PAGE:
Bob Willis, the tearaway fast bowler who passed away on December 4, helped Sandeep Patil become a friend of Viv Richards. Interestingly, Willis was not a friend of Richards. In Patil’s words, they did not really like each other but he became the beneficiary of their mutual animosity.
The 1983 World Cup semifinal against England in Manchester saw Patil giving finishes touches to the match with a flurry of boundaries against Willis — four to be precise. For fans of Indian cricket, the onslaught revived memories of his 129 in the Manchester Test in 1982. Patil batted at No. 7 and pulled off a stunning century to win the hearts of the English audience too.
The unbeaten 51 in the World Cup semifinal was a critical knock, too, for Patil. “Before the final, Richards shook my hands and congratulated me for the innings against Willis. That day, Richards and I struck a friendship that has lasted so long. All, courtesy Willis and I shared it with him too,” Patil told Sportstar.
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Willis was a much feared and well respected fast bowler on the international circuit. “I am very sad at his passing away. He was a fierce competitor, but a gentleman off the field. I know people talk of the six fours that I hit off Willis in one over (in 1982), but believe me I was never comfortable facing him. He would put fear in the mind of the batsman with his searing pace. You had to watch him very closely as he neared the stumps and be ready for the thunderbolts that he would unleash. Thunderbolts they were,” recalled Patil.
On slamming six fours off a Willis over, Patil said, “It just happened. It is sad that people equate him with that one over, but it just happened. I had respect for his fast bowling and believe me it was a gesture from him that I remember the most in that match. As I got to my century, he patted me. How many would do that. He should have been annoyed with what I had achieved, but here he was patting me. He won my respect that day. To face him was a discomforting thought because he would rattle you with his pace.”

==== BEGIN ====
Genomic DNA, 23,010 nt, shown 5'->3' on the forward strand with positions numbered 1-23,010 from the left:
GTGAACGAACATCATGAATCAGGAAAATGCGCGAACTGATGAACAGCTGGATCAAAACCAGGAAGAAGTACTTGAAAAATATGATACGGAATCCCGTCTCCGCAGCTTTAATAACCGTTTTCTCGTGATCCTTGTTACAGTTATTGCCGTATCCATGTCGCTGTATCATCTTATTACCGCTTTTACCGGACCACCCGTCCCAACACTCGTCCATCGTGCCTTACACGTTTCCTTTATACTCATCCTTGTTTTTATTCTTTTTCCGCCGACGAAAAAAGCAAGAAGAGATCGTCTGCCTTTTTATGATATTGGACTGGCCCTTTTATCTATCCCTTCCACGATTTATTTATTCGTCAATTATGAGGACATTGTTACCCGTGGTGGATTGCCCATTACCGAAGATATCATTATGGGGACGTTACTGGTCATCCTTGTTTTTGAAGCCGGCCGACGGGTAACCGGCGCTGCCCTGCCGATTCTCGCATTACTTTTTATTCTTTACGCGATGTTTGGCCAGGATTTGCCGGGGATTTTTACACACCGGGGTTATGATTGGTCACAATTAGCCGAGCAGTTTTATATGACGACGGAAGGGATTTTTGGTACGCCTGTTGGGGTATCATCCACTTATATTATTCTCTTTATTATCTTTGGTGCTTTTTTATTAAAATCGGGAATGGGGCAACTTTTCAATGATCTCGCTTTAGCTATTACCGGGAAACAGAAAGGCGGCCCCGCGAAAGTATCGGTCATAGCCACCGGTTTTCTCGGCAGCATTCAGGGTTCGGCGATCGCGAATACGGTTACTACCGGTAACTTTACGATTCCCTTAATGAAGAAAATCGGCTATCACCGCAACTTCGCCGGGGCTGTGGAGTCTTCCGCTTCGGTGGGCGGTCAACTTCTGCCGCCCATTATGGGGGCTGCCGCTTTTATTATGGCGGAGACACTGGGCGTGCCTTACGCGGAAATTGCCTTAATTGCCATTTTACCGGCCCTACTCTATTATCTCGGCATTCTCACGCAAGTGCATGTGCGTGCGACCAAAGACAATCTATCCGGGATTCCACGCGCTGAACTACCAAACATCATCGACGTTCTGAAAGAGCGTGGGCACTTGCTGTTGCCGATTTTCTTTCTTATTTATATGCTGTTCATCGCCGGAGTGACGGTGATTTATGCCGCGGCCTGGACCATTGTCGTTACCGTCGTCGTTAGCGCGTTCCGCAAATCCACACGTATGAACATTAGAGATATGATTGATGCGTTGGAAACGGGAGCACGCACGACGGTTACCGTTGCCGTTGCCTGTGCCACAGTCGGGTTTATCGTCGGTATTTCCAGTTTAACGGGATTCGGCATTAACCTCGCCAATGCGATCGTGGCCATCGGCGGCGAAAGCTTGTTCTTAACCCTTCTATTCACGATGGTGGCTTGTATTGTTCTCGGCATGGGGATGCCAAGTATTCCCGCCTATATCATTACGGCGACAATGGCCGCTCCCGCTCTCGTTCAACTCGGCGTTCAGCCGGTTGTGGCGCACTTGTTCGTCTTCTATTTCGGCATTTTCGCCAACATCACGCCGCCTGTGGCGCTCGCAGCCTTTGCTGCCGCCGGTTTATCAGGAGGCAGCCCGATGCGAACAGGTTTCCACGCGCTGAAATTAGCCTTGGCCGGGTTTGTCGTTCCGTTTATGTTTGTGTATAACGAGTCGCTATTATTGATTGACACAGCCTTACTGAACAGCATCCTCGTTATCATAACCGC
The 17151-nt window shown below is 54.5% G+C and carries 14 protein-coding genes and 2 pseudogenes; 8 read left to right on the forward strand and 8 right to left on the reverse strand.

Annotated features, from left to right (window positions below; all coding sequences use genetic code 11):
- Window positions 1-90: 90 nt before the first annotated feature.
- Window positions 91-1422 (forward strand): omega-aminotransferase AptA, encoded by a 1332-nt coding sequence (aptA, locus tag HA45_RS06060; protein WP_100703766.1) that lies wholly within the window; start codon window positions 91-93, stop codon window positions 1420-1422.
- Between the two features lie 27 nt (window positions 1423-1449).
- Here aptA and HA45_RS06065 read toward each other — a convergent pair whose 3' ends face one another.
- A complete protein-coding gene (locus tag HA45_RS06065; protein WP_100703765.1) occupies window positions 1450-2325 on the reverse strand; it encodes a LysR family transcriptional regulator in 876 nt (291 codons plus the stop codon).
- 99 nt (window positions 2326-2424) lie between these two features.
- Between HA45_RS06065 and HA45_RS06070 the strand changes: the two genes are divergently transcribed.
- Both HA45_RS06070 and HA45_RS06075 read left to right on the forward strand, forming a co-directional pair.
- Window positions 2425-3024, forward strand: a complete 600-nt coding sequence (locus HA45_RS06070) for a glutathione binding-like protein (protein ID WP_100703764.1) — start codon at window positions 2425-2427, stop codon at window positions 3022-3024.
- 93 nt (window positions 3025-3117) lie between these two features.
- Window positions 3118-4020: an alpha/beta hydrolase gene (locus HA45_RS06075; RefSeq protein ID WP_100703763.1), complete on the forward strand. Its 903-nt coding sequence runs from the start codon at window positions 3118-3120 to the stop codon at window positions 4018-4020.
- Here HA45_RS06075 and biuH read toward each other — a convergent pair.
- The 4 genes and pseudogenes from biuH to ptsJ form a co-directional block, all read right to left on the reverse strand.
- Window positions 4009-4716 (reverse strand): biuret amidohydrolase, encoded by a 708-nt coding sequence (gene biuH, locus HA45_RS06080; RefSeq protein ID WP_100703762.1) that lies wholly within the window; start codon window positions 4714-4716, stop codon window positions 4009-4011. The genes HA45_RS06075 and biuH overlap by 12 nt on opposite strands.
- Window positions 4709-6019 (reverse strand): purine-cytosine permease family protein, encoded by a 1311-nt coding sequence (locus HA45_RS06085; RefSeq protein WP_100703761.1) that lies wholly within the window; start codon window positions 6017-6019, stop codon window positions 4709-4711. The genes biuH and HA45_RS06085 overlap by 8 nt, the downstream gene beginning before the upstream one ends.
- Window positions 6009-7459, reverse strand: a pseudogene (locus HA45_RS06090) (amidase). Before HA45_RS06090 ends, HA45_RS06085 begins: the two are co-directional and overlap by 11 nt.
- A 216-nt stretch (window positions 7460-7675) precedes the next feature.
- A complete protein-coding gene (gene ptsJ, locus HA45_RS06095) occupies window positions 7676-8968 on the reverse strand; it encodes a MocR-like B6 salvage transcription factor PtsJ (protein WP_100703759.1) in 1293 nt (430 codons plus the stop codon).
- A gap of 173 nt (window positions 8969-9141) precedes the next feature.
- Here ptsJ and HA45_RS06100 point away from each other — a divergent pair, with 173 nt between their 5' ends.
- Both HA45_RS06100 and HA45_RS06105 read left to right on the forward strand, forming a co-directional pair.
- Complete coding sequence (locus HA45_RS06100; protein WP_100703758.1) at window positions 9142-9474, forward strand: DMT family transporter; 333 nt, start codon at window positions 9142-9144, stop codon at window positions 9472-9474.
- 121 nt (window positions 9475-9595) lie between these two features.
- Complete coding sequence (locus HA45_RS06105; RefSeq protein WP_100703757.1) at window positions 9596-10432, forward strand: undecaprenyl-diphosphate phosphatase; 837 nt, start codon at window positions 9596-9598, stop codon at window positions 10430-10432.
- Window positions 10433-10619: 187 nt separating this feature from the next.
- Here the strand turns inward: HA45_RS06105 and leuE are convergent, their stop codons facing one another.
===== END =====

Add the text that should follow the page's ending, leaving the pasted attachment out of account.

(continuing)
The next Test Willis hit Patil on the helmet and smiled at the batsman. “He made a sign that it was all squared up. I had hit for six fours and he had struck me on my helmet. He did not speak a word. I never heard him abuse either, on the field. He was a lovable fast bowler,” added Patil.
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Willis and Headingley have a connection and a cricket story for ages. His eight for 43 to destroy Australia in 1981 is one of the iconic spells of fast bowing the game has known. Australia had a target of just 130 to win and Willis, a one-man army on that momentous day, stung the opposition with a sensational demonstration of fast bowling. That it came in an Ashes contest made the performance all the more dearer to Willis.
The Headingley show had come 10 years after his Test debut in 1971 against Australia in Sydney. He had a fantastic Ashes record — 128 of his 325 wickets had come against Australia. “To me, his 325 wickets were as good as 10,000 runs by a batsman. Willis was bowling to some of the best batsmen in the game and he commanded respect on all pitches,” remembered Patil. He played 17 Tests against India, seven at home, and was regarded as the biggest threat even on docile pitches.
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Willis was one rare bowler who struck Kapil Dev. “I have fond memories of Willis. He was the only one who ever hit me. It was during a Test in England. He pitched the ball short and I went for my Nataraj pull. I was caught half way. It was a very sharp ball, faster than I had imagined, and hit me on the ear. It was the only time I was struck. Willis was a terrific fast bowler, with a run-up that was unique. Not a fluent run-up but once the ball left his hand it was terror for the batsman. The ball that he brought in would leave you stranded. He was a very difficult bowler to face. I never heard Willis swear at a batsman, never saw him argue with the umpire. He did not believe in talking. He wanted his ball to speak for him. A true legend he was.”
For Yashpal Sharma, who had a few good knocks against Willis, including a century in Chennai in 1982 when he made 140 with G. R. Viswanath scoring a career-best 222 at the other end, the England fast bowler was a legend. “He was second to none, in speed, skill, and feats. Willis was an extraordinary bowler with his height, high-arm action. If the pitch helped him, he was a terror, unplayable. Willis was a bowler who never allowed you to relax for a moment. His incoming ball was hard to spot and tackle. He was a quiet man on the field.
"His bowling spoke for him. I would rate him alongside Michael Holding and Malcolm Marshall in terms of speed. What I liked most was how he appreciated the opponent even though he competed hard on the field. A rare gentleman fast bowler.”
Willis, who claimed 325 Test wickets in 90 Tests and 80 in 64 ODIs, in a career lasting 13 years, was also a popular commentator and respected for his analysis.